Abstract

To investigate the minimum near-infrared ray intensity required (quantifiable threshold value) for consistent measurements of axial length (AL) using partial coherence interferometry (PCI), we attached two polarizing lenses (PL) to two types of PCI (IOLmaster, ALscan). The near-infrared ray intensity of PCI was modified by rotating the axis of one PL at intervals of 5 degrees. The right eye of each volunteer was measured three times and the AL and signal-to-noise ratio (SNR) was recorded five times for each measurement. Reduction of light intensity was theoretically estimated using Malus' Law. AL was measured consistently with both IOLmaster and ALscan until they reached 55 degrees (1.33 % of intensity) and 60 degrees (0.77%), respectively (P = 0.343, Log-rank test). In contrast, SNR decreased as light intensity decreased. In addition, to analyze media opacities that precluded measurement of AL, we retrospectively reviewed the medical records of patients unmeasurable by PCI (ALscan) from May to November 2013. Thirty-eight of 473 eyes (8.0%) could not be measured using ALscan due to media opacities, such as severe posterior subcapsular cataract (PSC, 11 eyes), hypermature cataract (9 eyes), and vitreous hemorrhage (18 eyes). The mean grades of vitreous haze and PSC were <TEX>\$7.72{\pm}0.96\$</TEX> and <TEX>\$4.45{\pm}1.04\$</TEX>, respectively. In conclusion, up to 0.77-1.33% of near-infrared rays decreased, and AL could be measured consistently.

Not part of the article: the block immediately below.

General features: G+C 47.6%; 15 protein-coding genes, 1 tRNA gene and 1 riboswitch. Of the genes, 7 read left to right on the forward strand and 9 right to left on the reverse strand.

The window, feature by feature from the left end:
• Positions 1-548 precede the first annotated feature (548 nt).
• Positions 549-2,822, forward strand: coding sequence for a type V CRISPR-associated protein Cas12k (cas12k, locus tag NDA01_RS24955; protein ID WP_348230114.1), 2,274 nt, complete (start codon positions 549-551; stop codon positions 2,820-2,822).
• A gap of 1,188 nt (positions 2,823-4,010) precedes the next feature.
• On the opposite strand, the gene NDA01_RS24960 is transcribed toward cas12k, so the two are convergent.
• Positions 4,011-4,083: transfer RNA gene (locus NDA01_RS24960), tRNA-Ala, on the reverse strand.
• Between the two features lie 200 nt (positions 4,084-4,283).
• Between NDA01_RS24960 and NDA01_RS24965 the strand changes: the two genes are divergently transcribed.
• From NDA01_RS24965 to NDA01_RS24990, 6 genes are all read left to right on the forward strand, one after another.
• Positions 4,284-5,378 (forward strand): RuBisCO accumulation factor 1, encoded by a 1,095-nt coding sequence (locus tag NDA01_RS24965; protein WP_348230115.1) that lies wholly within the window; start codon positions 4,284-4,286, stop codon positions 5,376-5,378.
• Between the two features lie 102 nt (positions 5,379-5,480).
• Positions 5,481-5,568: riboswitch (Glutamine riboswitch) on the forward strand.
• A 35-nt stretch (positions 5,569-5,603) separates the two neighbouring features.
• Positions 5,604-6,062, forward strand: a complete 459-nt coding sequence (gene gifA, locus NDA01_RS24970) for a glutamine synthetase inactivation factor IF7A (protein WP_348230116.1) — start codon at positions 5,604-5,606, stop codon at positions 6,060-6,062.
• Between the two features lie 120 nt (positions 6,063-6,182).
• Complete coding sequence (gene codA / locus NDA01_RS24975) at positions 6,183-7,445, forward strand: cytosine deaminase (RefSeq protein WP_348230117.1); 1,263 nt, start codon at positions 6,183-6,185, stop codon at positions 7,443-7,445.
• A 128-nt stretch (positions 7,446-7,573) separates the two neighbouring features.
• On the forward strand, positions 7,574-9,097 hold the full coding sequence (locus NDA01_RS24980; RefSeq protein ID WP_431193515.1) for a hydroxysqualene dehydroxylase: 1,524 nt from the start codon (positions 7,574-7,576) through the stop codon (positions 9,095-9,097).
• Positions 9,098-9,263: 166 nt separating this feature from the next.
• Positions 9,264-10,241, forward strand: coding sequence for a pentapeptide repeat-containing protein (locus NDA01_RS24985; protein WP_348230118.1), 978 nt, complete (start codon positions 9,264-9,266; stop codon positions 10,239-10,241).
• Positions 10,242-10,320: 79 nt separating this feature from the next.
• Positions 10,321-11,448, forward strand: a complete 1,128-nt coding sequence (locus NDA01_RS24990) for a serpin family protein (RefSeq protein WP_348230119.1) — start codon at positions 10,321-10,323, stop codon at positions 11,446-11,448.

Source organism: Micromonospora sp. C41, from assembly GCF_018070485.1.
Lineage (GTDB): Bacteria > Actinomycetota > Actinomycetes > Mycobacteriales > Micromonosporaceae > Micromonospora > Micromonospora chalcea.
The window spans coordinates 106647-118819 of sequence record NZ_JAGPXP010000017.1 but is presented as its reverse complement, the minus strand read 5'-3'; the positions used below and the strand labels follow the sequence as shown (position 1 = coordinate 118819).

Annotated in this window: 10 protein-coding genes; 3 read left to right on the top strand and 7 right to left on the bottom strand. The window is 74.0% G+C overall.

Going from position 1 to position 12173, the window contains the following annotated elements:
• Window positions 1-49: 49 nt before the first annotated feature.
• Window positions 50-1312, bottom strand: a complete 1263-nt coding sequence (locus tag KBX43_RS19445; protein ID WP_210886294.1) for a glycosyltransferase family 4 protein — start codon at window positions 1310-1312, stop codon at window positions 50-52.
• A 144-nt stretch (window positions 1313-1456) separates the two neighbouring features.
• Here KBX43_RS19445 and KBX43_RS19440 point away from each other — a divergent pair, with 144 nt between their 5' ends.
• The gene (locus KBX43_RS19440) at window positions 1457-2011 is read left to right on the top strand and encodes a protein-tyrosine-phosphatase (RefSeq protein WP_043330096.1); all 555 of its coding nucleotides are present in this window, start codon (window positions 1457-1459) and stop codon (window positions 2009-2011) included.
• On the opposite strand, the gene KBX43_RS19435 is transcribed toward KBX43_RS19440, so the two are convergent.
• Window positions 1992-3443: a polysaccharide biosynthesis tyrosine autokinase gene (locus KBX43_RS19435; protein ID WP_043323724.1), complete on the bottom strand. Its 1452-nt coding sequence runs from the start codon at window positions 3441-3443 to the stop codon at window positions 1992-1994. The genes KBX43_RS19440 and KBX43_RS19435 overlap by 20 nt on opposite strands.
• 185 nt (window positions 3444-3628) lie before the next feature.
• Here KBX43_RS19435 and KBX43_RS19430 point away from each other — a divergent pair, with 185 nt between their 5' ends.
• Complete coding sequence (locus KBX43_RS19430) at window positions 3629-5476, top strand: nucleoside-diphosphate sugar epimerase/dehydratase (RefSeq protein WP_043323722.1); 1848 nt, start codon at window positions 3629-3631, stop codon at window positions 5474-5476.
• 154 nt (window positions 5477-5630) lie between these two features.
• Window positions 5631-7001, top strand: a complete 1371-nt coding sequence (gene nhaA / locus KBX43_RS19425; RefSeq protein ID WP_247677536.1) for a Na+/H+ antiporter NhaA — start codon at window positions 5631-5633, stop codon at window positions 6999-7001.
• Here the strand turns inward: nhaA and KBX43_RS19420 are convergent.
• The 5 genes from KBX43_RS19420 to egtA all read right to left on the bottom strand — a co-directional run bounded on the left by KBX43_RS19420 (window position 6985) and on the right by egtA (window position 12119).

© 2014 Optical Society of Korea

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